Saturday, April 08, 2006

Desperate Youth, Blood Thirsty Babes

I'm not one to fall for music trends.

Okay, that's totally and completely incorrect. I fall for trends, but I fall for them either way before or way after everybody else does...I'm too stubborn to get involved when everybody else does. Hell, I just bought OK Computer about a year ago...I had to wait until everybody shut up about it (and I immediately regretted not buying it the first time I heard anybody rave about it...I cost myself 7 years where I could have been listening to it). My wife says that makes me a music snob. I say she's wrong, but I don't have any data to back that up*.

In any case, I refused to latch onto Brooklyn group TV on the Radio when Spin and Rolling Stone and everybody else did last year...I've just been burned too many times by listening to Spin rave about the next big thing or Rolling Stone about the latest wonderful album. (I'm sorry, RS, but Mick Jagger's last solo album was worth 2 stars at best, not 5. Five is reserved for Blood on the Tracks or Born to Run, not a solo album by a 60-year old that has two good songs on it. Bitter? Maybe. Eventually I'll shut up about this.) What I DID do, however, was get online and listen to samples of their 2004 album, Desperate Youth, Blood Thirsty Babes, everytime I heard their name mentioned. And of course, slowly but surely, it grew on me until I finally bought it last weekend.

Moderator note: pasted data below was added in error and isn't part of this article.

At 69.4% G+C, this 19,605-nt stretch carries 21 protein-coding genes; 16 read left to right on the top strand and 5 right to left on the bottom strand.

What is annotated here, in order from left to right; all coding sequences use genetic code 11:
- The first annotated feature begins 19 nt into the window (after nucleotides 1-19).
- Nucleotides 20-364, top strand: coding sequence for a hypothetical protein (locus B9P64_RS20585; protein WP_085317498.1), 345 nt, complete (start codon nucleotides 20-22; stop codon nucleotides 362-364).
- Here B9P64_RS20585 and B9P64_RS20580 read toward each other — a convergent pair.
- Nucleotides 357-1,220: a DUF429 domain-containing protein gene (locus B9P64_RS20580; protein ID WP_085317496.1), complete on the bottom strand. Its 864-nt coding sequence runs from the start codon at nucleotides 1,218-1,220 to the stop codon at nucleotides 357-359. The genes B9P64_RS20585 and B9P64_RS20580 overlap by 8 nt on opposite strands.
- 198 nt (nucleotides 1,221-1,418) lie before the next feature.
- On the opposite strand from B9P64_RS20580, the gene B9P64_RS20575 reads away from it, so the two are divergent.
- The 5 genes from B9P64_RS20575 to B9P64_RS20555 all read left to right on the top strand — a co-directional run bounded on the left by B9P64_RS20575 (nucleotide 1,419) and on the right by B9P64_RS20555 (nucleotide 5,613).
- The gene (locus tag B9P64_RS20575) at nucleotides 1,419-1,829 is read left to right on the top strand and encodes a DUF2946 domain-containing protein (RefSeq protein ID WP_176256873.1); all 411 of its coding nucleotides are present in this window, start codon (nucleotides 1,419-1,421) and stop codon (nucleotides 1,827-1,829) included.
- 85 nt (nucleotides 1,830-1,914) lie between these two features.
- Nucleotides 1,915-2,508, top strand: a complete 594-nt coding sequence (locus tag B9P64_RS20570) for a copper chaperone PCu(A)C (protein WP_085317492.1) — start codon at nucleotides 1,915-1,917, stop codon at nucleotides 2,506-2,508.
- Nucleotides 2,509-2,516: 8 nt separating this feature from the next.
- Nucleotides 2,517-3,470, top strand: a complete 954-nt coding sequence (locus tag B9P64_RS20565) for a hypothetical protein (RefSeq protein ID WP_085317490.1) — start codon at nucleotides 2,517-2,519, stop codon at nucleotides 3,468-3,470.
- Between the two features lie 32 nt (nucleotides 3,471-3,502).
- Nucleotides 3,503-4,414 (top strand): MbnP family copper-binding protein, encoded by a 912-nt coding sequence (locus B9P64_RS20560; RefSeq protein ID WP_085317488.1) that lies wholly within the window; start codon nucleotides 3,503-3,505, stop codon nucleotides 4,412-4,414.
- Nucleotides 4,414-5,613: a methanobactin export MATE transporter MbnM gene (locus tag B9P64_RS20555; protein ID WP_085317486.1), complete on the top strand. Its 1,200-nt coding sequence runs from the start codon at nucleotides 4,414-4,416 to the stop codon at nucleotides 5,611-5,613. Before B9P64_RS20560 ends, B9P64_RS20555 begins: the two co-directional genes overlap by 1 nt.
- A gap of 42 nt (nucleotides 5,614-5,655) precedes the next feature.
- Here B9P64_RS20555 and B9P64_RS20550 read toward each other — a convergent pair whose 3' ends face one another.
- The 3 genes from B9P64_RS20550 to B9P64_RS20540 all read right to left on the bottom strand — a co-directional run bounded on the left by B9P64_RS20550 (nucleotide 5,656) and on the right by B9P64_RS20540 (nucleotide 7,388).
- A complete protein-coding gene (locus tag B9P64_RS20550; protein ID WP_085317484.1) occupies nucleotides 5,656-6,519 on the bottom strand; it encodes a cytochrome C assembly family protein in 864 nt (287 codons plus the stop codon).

From now on, I'll just follow Music Rule #143: "If ?uestlove recommends it, buy it immediately, no questions asked." I'm not going to say this is an amazing work that I'll still be listening to 30 years from now (on whatever format exists at that time), but it got my own creative juices flowing, and that's the best compliment I can give any music. Some albums strike me as amazing immediately (Marquee Moon, Highway 61 Revisited, Aquemini), and some grow on me steadily until I just can't contain myself (A Ghost Is Born, Before These Crowded Streets, Power In Numbers). This falls into the latter category (I've listened to it about 9 times this week so far, and it keeps getting better...though it hasn't reached pantheon status yet), but it also contains the added bonus of sounding like nothing I've ever heard before. It combines deep fuzz bass, extremely spare guitar, random doo-wap harmonies (including the phenomenal a cappella "Ambulance"), and strong, strong lyrics...and the overbearing DIY vibe adds to the charm as well. It sounds spare and downbeat, almost like good background music, only it dominates your entire attention and sets a very specific mood. In that regard, I would say they're something resembling the R&B-ish version of Wilco. Now, if they put on live shows like Wilco too, then they're going to be one of my favorites for a long time. I hear a new album is soon on the way, and needless to say, I won't wait a year and a half to buy that one.

Oh, and they get bonus points for having possibly the weirdest band website of all-time.

* - There's one main characteristic of music snobbery that I fight against as hard as I can (though usually I lose that battle), and that's the "Find a group you like, love them to death, and pimp their name wherever you possibly can until everybody else finds out about them...and then disregard them" characteristic. Sorry, Jack Johnson, but I do in fact lose that battle sometimes. John Mayer, consider yourself lucky that I occasionally have snob willpower.